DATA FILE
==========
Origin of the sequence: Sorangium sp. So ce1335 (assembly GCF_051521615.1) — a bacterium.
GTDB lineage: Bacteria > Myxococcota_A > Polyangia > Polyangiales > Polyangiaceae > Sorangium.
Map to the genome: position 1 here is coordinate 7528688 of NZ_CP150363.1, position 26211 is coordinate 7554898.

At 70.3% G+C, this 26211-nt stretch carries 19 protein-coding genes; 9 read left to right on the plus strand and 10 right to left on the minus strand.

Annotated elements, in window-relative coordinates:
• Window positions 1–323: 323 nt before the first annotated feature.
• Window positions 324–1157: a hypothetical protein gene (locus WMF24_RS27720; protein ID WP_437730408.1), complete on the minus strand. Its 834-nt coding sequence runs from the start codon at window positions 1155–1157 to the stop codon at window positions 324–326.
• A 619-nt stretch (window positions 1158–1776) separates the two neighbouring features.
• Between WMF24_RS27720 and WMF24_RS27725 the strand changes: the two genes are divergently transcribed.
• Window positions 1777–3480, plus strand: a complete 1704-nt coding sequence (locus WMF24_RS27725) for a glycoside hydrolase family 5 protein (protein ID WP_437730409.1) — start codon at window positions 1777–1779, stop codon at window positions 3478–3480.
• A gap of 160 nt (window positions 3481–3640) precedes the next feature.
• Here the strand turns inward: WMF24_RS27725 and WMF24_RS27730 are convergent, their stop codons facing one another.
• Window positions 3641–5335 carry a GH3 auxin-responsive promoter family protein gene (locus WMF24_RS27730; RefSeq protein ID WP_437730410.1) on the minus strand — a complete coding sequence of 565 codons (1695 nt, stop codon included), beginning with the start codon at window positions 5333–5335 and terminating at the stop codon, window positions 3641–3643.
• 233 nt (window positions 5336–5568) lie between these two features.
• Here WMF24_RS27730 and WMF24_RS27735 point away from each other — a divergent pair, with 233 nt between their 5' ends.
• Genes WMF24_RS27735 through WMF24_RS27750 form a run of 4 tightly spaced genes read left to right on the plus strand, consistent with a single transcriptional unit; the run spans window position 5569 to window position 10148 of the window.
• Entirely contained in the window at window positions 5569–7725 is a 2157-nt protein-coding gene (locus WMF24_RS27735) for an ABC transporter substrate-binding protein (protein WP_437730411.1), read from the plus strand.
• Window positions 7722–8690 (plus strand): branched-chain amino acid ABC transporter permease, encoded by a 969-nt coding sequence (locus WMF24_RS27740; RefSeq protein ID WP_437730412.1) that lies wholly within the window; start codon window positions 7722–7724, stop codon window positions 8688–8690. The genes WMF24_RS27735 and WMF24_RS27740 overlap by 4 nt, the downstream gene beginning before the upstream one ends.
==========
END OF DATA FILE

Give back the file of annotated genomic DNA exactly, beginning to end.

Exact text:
Origin of the sequence: Sorangium sp. So ce1335 (assembly GCF_051521615.1) — a bacterium.
GTDB lineage: Bacteria > Myxococcota_A > Polyangia > Polyangiales > Polyangiaceae > Sorangium.
Map to the genome: position 1 here is coordinate 7528688 of NZ_CP150363.1, position 26211 is coordinate 7554898.

At 70.3% G+C, this 26211-nt stretch carries 19 protein-coding genes; 9 read left to right on the plus strand and 10 right to left on the minus strand.

Annotated elements, in window-relative coordinates:
• Window positions 1–323: 323 nt before the first annotated feature.
• Window positions 324–1157: a hypothetical protein gene (locus WMF24_RS27720; protein ID WP_437730408.1), complete on the minus strand. Its 834-nt coding sequence runs from the start codon at window positions 1155–1157 to the stop codon at window positions 324–326.
• A 619-nt stretch (window positions 1158–1776) separates the two neighbouring features.
• Between WMF24_RS27720 and WMF24_RS27725 the strand changes: the two genes are divergently transcribed.
• Window positions 1777–3480, plus strand: a complete 1704-nt coding sequence (locus WMF24_RS27725) for a glycoside hydrolase family 5 protein (protein ID WP_437730409.1) — start codon at window positions 1777–1779, stop codon at window positions 3478–3480.
• A gap of 160 nt (window positions 3481–3640) precedes the next feature.
• Here the strand turns inward: WMF24_RS27725 and WMF24_RS27730 are convergent, their stop codons facing one another.
• Window positions 3641–5335 carry a GH3 auxin-responsive promoter family protein gene (locus WMF24_RS27730; RefSeq protein ID WP_437730410.1) on the minus strand — a complete coding sequence of 565 codons (1695 nt, stop codon included), beginning with the start codon at window positions 5333–5335 and terminating at the stop codon, window positions 3641–3643.
• 233 nt (window positions 5336–5568) lie between these two features.
• Here WMF24_RS27730 and WMF24_RS27735 point away from each other — a divergent pair, with 233 nt between their 5' ends.
• Genes WMF24_RS27735 through WMF24_RS27750 form a run of 4 tightly spaced genes read left to right on the plus strand, consistent with a single transcriptional unit; the run spans window position 5569 to window position 10148 of the window.
• Entirely contained in the window at window positions 5569–7725 is a 2157-nt protein-coding gene (locus WMF24_RS27735) for an ABC transporter substrate-binding protein (protein WP_437730411.1), read from the plus strand.
• Window positions 7722–8690 (plus strand): branched-chain amino acid ABC transporter permease, encoded by a 969-nt coding sequence (locus WMF24_RS27740; RefSeq protein ID WP_437730412.1) that lies wholly within the window; start codon window positions 7722–7724, stop codon window positions 8688–8690. The genes WMF24_RS27735 and WMF24_RS27740 overlap by 4 nt, the downstream gene beginning before the upstream one ends.